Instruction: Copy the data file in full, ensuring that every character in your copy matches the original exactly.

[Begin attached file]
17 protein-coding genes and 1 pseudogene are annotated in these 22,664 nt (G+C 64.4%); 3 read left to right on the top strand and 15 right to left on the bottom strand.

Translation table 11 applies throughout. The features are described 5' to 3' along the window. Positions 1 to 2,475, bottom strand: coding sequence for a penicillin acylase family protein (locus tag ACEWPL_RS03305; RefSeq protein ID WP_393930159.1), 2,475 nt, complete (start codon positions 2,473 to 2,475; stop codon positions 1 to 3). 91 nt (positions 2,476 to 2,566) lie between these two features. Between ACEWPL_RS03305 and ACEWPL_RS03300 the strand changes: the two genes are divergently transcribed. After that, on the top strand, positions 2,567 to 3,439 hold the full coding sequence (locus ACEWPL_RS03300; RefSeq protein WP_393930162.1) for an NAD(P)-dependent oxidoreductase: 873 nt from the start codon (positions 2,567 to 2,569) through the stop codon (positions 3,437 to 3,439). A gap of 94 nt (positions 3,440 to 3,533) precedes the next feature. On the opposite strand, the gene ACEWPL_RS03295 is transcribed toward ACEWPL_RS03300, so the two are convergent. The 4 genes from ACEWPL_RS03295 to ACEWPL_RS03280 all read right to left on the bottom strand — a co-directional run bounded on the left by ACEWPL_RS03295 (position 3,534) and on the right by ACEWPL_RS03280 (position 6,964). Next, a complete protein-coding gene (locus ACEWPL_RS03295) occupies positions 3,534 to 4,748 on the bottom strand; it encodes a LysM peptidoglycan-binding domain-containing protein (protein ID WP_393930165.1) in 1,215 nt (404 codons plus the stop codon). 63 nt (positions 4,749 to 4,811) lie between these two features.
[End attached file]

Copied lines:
17 protein-coding genes and 1 pseudogene are annotated in these 22,664 nt (G+C 64.4%); 3 read left to right on the top strand and 15 right to left on the bottom strand.

Translation table 11 applies throughout. The features are described 5' to 3' along the window. Positions 1 to 2,475, bottom strand: coding sequence for a penicillin acylase family protein (locus tag ACEWPL_RS03305; RefSeq protein ID WP_393930159.1), 2,475 nt, complete (start codon positions 2,473 to 2,475; stop codon positions 1 to 3). 91 nt (positions 2,476 to 2,566) lie between these two features. Between ACEWPL_RS03305 and ACEWPL_RS03300 the strand changes: the two genes are divergently transcribed. After that, on the top strand, positions 2,567 to 3,439 hold the full coding sequence (locus ACEWPL_RS03300; RefSeq protein WP_393930162.1) for an NAD(P)-dependent oxidoreductase: 873 nt from the start codon (positions 2,567 to 2,569) through the stop codon (positions 3,437 to 3,439). A gap of 94 nt (positions 3,440 to 3,533) precedes the next feature. On the opposite strand, the gene ACEWPL_RS03295 is transcribed toward ACEWPL_RS03300, so the two are convergent. The 4 genes from ACEWPL_RS03295 to ACEWPL_RS03280 all read right to left on the bottom strand — a co-directional run bounded on the left by ACEWPL_RS03295 (position 3,534) and on the right by ACEWPL_RS03280 (position 6,964). Next, a complete protein-coding gene (locus ACEWPL_RS03295) occupies positions 3,534 to 4,748 on the bottom strand; it encodes a LysM peptidoglycan-binding domain-containing protein (protein ID WP_393930165.1) in 1,215 nt (404 codons plus the stop codon). 63 nt (positions 4,749 to 4,811) lie between these two features.